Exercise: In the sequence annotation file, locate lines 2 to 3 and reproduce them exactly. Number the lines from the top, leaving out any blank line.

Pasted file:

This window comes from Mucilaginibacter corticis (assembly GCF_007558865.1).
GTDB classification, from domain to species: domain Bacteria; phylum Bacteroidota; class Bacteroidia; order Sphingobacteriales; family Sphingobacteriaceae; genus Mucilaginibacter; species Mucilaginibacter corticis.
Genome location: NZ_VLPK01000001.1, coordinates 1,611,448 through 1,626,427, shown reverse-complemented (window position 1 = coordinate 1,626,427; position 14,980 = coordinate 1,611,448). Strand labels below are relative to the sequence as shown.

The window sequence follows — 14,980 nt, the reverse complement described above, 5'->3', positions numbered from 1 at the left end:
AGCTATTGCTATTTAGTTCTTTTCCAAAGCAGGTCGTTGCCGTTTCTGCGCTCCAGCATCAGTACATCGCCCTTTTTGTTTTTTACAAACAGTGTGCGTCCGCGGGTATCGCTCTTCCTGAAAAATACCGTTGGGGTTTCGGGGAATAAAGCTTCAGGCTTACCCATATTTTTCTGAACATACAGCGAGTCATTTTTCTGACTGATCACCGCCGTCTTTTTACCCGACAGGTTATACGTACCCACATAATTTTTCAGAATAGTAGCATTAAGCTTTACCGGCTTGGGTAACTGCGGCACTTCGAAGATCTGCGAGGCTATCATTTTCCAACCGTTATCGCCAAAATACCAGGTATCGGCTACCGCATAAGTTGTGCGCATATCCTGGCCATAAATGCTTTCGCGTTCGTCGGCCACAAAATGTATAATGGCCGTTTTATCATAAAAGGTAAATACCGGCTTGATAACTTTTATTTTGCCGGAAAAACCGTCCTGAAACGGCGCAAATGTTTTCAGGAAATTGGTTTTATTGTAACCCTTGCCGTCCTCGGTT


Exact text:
GTDB classification, from domain to species: domain Bacteria; phylum Bacteroidota; class Bacteroidia; order Sphingobacteriales; family Sphingobacteriaceae; genus Mucilaginibacter; species Mucilaginibacter corticis.
Genome location: NZ_VLPK01000001.1, coordinates 1,611,448 through 1,626,427, shown reverse-complemented (window position 1 = coordinate 1,626,427; position 14,980 = coordinate 1,611,448). Strand labels below are relative to the sequence as shown.